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83 thoughts on “Chapter-by-Chapter Analysis: Bran VII, ACOK

  1. They will bend the knee says:

    Oh… last chapter already… 😥

    But now the question on everybody’s mind is “will you be done with ASOS before ADOW comes out ?”

    Looking forward to reading your article when I get back from work !

    • Thanks!

      Well, ASOS is 81 chapters long, so that’ll take at least two, maybe three years.

      So TWOW will be out, knock on wood, but probably not ADOS.

      • They will bend the knee says:

        Well I prefer to joke about the wait for the book rather than get pointlessly angry about it.

        Did get back from work and read the article. It was a nice read, as always.It’s amazing how steadily you’ve been going all those years. Congratulation on keeping us entertained.

  2. Iñigo says:

    Zero! (fireworks)

    Great job!

  3. Winnief says:

    Wow, we’ve finally reached the last chapter. Way to go Steve!

    Find your thoughts on Bran being the one to rebuild WF very interesting. Prior I was inclined to believe it would be Sansa and/or Rickon who did that, but you make a good case. We’ll just have to wait and see.

    And WORD to everything you said about the wanton destruction of WF. Only Ramsay. NO WAY, Roose told him to do that.

    Am 100% confident that “there must always be a Stark at Winterfell” refers to some ancient magic compact. This has multiple significances. Firstly it makes the Fall of House Stark not simply the tragedy of a single family but a potential catastrophe for the entire Realm-and damns House Lannister, House Frey, and House Bolton even more. Secondly it’s a helluva good argument for why (SPOILER ALERT) Jon might be obligated to help kick some Bolton ass after all and win back WF for his kin.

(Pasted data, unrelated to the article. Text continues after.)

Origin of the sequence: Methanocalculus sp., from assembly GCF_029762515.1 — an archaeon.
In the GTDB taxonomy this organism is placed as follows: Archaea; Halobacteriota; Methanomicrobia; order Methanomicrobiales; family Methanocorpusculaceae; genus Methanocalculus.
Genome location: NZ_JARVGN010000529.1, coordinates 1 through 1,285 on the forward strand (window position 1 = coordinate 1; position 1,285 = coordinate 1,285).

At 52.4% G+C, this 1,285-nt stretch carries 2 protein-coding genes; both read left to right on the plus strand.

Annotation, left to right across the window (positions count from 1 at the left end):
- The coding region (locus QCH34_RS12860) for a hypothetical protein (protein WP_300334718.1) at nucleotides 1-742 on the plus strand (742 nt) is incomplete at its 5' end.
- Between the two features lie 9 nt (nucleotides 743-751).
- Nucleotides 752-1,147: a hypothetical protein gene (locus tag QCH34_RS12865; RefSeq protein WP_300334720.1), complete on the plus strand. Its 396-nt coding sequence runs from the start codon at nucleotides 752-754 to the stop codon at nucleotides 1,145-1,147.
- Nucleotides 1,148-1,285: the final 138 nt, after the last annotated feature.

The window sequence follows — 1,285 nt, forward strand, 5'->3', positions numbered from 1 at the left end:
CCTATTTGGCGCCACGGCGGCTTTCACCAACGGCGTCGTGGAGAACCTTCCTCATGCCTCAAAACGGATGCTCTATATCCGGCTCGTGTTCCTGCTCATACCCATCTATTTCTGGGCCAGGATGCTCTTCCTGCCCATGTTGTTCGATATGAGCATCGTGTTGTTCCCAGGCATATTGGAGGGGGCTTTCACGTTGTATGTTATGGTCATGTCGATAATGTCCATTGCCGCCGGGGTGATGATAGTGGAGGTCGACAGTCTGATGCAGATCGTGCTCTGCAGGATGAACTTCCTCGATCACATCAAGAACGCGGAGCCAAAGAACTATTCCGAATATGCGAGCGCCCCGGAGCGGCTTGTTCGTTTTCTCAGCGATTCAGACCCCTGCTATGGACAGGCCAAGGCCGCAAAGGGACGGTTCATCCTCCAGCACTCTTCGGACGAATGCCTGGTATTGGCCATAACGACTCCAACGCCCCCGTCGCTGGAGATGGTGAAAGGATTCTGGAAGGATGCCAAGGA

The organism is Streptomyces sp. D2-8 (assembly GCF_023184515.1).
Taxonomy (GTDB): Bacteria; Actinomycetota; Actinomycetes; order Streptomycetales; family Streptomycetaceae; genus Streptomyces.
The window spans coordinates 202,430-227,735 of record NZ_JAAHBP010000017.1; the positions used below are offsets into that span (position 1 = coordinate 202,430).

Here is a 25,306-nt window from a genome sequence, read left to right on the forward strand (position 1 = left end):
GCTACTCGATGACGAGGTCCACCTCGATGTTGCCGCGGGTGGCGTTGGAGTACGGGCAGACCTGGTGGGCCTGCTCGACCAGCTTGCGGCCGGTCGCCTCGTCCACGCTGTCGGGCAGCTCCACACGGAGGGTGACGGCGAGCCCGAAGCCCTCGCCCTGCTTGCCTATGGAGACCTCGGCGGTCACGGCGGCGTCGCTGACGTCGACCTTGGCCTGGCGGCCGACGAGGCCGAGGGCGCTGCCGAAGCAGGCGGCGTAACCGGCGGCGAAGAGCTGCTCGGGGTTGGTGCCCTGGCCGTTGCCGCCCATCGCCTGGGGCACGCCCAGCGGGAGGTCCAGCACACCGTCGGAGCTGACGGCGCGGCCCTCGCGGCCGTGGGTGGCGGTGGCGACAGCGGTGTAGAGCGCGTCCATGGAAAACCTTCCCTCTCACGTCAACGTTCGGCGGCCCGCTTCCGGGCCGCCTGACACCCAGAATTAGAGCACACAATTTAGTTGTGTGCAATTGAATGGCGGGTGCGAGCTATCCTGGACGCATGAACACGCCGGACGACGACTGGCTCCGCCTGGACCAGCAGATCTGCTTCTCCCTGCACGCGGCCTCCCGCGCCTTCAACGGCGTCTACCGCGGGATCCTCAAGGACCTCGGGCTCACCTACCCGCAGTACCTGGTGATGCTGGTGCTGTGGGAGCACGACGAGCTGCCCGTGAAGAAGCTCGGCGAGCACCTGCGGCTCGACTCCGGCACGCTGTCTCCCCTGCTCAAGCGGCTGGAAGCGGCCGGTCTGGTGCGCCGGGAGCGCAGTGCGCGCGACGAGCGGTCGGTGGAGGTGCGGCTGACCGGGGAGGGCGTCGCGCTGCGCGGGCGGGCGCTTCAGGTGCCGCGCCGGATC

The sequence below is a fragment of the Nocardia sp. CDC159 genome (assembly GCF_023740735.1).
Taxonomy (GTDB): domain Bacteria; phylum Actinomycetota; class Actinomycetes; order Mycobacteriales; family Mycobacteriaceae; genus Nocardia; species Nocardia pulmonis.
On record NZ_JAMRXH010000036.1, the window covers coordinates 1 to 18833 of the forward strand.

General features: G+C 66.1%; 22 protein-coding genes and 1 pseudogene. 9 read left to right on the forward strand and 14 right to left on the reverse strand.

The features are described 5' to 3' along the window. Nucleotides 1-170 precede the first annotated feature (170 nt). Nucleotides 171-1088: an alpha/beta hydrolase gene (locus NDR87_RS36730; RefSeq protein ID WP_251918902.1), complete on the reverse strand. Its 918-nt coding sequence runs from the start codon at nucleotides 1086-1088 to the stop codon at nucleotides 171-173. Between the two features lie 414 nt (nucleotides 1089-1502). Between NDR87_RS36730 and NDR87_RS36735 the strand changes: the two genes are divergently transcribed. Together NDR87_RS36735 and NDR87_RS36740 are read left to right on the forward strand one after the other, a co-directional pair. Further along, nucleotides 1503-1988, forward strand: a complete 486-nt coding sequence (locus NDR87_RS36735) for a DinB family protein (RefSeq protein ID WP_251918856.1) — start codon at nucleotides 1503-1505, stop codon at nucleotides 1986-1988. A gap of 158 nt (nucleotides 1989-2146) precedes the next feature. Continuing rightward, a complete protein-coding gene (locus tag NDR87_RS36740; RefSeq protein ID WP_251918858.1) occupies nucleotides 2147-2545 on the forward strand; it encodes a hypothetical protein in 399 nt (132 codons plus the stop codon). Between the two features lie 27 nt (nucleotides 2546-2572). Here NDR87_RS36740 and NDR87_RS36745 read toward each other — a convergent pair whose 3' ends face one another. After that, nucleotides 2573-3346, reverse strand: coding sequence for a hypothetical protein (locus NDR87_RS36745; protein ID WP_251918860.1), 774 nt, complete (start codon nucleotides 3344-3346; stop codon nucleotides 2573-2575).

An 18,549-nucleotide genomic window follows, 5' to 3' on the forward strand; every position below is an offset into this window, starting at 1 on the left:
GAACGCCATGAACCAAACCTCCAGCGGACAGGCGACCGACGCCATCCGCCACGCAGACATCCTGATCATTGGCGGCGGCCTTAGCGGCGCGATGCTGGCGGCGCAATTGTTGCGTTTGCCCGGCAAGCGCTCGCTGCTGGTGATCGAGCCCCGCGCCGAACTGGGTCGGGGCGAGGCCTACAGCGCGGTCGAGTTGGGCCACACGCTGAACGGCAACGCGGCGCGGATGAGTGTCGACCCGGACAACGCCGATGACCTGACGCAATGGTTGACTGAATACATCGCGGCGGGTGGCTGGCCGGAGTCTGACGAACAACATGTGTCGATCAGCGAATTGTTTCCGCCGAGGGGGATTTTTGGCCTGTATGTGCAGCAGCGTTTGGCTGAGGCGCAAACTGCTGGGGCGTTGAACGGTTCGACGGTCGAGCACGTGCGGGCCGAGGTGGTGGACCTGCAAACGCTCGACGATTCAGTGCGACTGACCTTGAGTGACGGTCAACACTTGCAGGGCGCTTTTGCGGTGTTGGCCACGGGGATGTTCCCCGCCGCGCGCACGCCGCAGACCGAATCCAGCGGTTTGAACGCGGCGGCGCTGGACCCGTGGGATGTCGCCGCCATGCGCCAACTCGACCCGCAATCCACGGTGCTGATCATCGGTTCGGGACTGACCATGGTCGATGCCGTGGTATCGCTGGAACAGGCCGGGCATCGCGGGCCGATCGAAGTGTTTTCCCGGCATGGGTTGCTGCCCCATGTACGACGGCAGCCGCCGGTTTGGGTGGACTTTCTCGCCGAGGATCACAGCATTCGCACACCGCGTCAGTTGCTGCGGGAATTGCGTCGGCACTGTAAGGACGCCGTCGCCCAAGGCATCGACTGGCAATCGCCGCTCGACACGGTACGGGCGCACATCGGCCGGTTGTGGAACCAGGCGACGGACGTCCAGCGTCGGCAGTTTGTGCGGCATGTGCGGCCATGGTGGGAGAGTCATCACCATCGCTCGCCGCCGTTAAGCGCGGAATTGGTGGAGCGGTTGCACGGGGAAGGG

Breathless with anticipation for ASOS and your Kingsmoot essay.

    • Sean C. says:

      Secondly it’s a helluva good argument for why (SPOILER ALERT) Jon might be obligated to help kick some Bolton ass after all and win back WF for his kin.

      Jon already decided to do that at the end of ADWD.

    • Andrew says:

      I think it could be Rickon to help rebuild House Stark, I mean the kid has got to do something.

      Agreed, Ramsay acted on his own regarding the destruction of Winterfell. If Roose intended to make it one of his seats he would have wanted it intact.

      As for the “Stark in Winterfell,” my theory is that there was a prophecy that said the Others would never invade again so long as there was a Stark in Winterfell and the men of the Night’s Watch stayed true as Old Nan said.